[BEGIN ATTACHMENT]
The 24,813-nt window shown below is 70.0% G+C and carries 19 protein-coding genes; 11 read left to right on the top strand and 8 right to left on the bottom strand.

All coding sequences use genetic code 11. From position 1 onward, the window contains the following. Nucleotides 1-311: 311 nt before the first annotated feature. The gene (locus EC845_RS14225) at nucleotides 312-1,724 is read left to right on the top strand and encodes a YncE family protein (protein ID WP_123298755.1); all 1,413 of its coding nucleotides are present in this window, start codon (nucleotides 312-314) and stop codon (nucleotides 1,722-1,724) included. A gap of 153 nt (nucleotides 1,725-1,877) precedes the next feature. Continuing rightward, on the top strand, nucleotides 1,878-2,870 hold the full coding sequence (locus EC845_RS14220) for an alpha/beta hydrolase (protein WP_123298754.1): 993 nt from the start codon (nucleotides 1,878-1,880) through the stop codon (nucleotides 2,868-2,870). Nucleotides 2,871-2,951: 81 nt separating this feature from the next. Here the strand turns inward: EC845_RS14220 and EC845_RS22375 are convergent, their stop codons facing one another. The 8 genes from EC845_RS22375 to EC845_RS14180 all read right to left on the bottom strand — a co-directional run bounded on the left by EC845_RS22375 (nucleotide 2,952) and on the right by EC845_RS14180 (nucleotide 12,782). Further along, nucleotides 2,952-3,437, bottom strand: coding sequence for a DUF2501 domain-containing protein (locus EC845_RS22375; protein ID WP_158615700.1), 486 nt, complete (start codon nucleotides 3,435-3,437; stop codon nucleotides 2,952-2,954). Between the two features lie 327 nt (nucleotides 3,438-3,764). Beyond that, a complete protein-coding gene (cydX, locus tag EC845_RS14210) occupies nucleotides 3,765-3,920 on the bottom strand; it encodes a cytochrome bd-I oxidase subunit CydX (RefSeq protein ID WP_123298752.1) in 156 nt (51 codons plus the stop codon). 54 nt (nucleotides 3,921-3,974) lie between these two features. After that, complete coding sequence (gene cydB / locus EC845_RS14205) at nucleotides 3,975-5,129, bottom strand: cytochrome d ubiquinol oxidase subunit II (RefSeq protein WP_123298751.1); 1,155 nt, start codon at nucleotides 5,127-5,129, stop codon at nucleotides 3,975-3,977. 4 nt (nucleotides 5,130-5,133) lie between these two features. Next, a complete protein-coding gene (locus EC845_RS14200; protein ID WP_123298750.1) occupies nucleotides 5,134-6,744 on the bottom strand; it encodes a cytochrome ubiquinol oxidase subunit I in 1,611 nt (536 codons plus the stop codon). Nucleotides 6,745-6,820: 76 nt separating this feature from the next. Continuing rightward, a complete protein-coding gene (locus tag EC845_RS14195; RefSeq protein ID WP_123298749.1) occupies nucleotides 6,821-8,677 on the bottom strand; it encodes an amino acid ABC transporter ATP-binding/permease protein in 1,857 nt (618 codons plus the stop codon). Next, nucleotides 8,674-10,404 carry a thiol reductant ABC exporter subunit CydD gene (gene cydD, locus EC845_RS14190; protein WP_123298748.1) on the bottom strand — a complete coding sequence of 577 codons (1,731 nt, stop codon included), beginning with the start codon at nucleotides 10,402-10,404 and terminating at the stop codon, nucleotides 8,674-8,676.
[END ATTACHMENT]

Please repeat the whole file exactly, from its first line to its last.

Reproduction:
The 24,813-nt window shown below is 70.0% G+C and carries 19 protein-coding genes; 11 read left to right on the top strand and 8 right to left on the bottom strand.

All coding sequences use genetic code 11. From position 1 onward, the window contains the following. Nucleotides 1-311: 311 nt before the first annotated feature. The gene (locus EC845_RS14225) at nucleotides 312-1,724 is read left to right on the top strand and encodes a YncE family protein (protein ID WP_123298755.1); all 1,413 of its coding nucleotides are present in this window, start codon (nucleotides 312-314) and stop codon (nucleotides 1,722-1,724) included. A gap of 153 nt (nucleotides 1,725-1,877) precedes the next feature. Continuing rightward, on the top strand, nucleotides 1,878-2,870 hold the full coding sequence (locus EC845_RS14220) for an alpha/beta hydrolase (protein WP_123298754.1): 993 nt from the start codon (nucleotides 1,878-1,880) through the stop codon (nucleotides 2,868-2,870). Nucleotides 2,871-2,951: 81 nt separating this feature from the next. Here the strand turns inward: EC845_RS14220 and EC845_RS22375 are convergent, their stop codons facing one another. The 8 genes from EC845_RS22375 to EC845_RS14180 all read right to left on the bottom strand — a co-directional run bounded on the left by EC845_RS22375 (nucleotide 2,952) and on the right by EC845_RS14180 (nucleotide 12,782). Further along, nucleotides 2,952-3,437, bottom strand: coding sequence for a DUF2501 domain-containing protein (locus EC845_RS22375; protein ID WP_158615700.1), 486 nt, complete (start codon nucleotides 3,435-3,437; stop codon nucleotides 2,952-2,954). Between the two features lie 327 nt (nucleotides 3,438-3,764). Beyond that, a complete protein-coding gene (cydX, locus tag EC845_RS14210) occupies nucleotides 3,765-3,920 on the bottom strand; it encodes a cytochrome bd-I oxidase subunit CydX (RefSeq protein ID WP_123298752.1) in 156 nt (51 codons plus the stop codon). 54 nt (nucleotides 3,921-3,974) lie between these two features. After that, complete coding sequence (gene cydB / locus EC845_RS14205) at nucleotides 3,975-5,129, bottom strand: cytochrome d ubiquinol oxidase subunit II (RefSeq protein WP_123298751.1); 1,155 nt, start codon at nucleotides 5,127-5,129, stop codon at nucleotides 3,975-3,977. 4 nt (nucleotides 5,130-5,133) lie between these two features. Next, a complete protein-coding gene (locus EC845_RS14200; protein ID WP_123298750.1) occupies nucleotides 5,134-6,744 on the bottom strand; it encodes a cytochrome ubiquinol oxidase subunit I in 1,611 nt (536 codons plus the stop codon). Nucleotides 6,745-6,820: 76 nt separating this feature from the next. Continuing rightward, a complete protein-coding gene (locus tag EC845_RS14195; RefSeq protein ID WP_123298749.1) occupies nucleotides 6,821-8,677 on the bottom strand; it encodes an amino acid ABC transporter ATP-binding/permease protein in 1,857 nt (618 codons plus the stop codon). Next, nucleotides 8,674-10,404 carry a thiol reductant ABC exporter subunit CydD gene (gene cydD, locus EC845_RS14190; protein WP_123298748.1) on the bottom strand — a complete coding sequence of 577 codons (1,731 nt, stop codon included), beginning with the start codon at nucleotides 10,402-10,404 and terminating at the stop codon, nucleotides 8,674-8,676.